Dytran Introduces New Catalog on Piezoelectric and DC MEMS Sensors for Measurement and Monitoring

Dytran Instruments published Piezoelectric and DC MEMS Sensors for Measurement and Monitoring catalog. This 172-page catalog represents Dytran's acceleration, acoustic, force, pressure, shock and vibration sensors.

ytran Introduces New Catalog on Piezoelectric and DC MEMS Sensors for Measurement and Monitoring

August 25, 2011, Chatsworth, California, USA - Dytran Instruments, Inc. (www.dytran.com) a leading manufacturer of piezoelectric and DC MEMS accelerometers, force and pressure transducers and associated electronics, announced the release of its new catalog titled Piezoelectric and DC MEMS Sensors for Measurement and Monitoring. This new 172-page catalog represents Dytran's most popular off-the-shelf models of acceleration, acoustic, force, pressure, shock and vibration sensors.

Products are presented in a series of technical specifications charts, along with a description, line drawing and a list of some of the most popular applications, including aerospace and defense, automotive, power generation, and test and measurement applications.

To order your free catalog please call our factory at (818) 700-7818, email marketing@dytran.com or visit the company website, where it is available for download.

Featured Product

Universal Robots - Collaborative Robot Solutions

Universal Robots - Collaborative Robot Solutions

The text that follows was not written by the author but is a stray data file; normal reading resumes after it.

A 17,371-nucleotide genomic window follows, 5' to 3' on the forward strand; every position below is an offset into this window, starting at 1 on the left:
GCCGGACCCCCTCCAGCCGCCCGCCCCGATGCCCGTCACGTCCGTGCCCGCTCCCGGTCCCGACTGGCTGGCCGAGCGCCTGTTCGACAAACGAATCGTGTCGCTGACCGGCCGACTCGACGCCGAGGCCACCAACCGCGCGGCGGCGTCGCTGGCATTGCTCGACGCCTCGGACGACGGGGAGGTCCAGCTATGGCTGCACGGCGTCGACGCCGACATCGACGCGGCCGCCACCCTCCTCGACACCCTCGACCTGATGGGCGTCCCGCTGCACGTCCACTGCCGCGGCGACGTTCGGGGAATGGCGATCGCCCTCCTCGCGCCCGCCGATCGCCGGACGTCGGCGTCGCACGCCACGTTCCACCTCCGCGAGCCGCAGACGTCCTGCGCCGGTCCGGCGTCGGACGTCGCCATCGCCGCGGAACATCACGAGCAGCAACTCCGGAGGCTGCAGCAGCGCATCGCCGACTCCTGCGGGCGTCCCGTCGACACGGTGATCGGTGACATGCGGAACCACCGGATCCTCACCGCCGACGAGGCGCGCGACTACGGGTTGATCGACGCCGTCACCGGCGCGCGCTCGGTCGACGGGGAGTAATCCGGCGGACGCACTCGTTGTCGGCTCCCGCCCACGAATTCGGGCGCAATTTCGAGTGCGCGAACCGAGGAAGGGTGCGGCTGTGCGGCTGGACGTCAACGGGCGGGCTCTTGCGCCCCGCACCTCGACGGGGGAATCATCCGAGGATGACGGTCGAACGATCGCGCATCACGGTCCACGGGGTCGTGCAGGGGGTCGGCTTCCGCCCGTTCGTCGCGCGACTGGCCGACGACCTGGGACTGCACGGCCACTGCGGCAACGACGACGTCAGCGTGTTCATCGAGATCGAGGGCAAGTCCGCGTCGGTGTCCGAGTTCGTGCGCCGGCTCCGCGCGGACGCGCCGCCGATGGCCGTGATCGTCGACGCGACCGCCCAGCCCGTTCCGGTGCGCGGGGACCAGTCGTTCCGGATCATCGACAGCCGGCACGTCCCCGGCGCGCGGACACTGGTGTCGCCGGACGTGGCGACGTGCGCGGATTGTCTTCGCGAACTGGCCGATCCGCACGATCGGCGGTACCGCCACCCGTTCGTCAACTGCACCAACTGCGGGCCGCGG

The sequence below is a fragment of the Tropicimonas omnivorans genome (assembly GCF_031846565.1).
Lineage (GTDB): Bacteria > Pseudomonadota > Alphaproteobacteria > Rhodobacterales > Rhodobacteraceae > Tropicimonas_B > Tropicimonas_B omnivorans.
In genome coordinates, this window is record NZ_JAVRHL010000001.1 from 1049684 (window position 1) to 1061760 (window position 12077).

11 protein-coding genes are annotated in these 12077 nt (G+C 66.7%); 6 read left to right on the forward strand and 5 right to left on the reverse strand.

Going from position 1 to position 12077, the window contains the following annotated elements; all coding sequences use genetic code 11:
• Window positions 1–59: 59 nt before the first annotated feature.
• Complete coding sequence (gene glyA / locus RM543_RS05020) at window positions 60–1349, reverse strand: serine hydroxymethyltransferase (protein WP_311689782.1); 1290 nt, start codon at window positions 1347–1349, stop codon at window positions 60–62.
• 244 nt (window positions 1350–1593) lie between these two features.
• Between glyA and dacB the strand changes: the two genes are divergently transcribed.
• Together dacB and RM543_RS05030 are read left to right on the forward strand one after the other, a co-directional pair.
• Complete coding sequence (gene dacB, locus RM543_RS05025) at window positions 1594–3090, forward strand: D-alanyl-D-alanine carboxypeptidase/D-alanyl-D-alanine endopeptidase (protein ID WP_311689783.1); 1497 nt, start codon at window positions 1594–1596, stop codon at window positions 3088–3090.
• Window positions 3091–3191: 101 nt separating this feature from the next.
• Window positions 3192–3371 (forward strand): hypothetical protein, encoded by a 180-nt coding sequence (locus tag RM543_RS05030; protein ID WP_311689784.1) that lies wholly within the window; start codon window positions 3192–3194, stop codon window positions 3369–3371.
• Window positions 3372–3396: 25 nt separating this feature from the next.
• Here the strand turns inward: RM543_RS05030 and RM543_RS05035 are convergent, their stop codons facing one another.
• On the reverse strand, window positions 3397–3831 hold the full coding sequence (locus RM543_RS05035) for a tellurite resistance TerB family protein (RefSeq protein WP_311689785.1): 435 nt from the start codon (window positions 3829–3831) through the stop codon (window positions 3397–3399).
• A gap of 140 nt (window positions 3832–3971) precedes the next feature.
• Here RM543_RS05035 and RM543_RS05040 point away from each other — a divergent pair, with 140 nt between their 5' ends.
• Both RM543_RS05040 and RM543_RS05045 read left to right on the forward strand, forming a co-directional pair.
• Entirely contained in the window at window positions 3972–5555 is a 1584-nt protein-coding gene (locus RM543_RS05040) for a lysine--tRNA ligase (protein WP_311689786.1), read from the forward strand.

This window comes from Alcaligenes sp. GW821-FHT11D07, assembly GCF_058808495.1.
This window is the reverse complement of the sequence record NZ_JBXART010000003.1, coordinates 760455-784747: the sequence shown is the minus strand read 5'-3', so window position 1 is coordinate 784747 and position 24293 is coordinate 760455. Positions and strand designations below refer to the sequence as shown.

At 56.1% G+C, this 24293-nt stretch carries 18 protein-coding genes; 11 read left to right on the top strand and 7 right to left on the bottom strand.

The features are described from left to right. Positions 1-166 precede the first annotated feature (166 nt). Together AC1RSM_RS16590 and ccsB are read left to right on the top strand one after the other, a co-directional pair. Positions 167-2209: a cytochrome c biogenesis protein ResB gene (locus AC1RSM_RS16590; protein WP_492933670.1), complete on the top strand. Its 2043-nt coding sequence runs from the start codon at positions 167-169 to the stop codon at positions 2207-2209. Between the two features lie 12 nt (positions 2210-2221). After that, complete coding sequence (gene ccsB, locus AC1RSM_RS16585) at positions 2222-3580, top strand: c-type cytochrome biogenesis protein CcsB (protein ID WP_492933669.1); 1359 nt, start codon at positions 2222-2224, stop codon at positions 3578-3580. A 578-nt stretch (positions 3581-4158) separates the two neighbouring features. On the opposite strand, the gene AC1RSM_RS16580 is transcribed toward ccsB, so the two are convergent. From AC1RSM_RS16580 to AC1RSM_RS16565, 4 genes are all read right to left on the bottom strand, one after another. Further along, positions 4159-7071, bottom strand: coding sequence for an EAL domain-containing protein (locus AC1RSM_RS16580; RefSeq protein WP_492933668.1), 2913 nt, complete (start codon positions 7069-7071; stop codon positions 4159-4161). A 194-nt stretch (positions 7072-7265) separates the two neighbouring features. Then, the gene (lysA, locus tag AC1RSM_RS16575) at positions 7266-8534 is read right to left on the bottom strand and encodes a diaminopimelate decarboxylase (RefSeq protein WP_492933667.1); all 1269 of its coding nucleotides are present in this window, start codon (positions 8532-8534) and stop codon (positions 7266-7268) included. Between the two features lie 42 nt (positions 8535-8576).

Universal Robots is a result of many years of intensive research in robotics. The product portfolio includes the UR5 and UR10 models that handle payloads of up to 11.3 lbs. and 22.6 lbs. respectively. The six-axis robot arms weigh as little as 40 lbs. with reach capabilities of up to 51 inches. Repeatability of +/- .004" allows quick precision handling of even microscopically small parts. After initial risk assessment, the collaborative Universal Robots can operate alongside human operators without cumbersome and expensive safety guarding. This makes it simple and easy to move the light-weight robot around the production, addressing the needs of agile manufacturing even within small- and medium sized companies regarding automation as costly and complex. If the robots come into contact with an employee, the built-in force control limits the forces at contact, adhering to the current safety requirements on force and torque limitations. Intuitively programmed by non-technical users, the robot arms go from box to operation in less than an hour, and typically pay for themselves within 195 days. Since the first UR robot entered the market in 2009, the company has seen substantial growth with the robotic arms now being sold in more than 50 countries worldwide.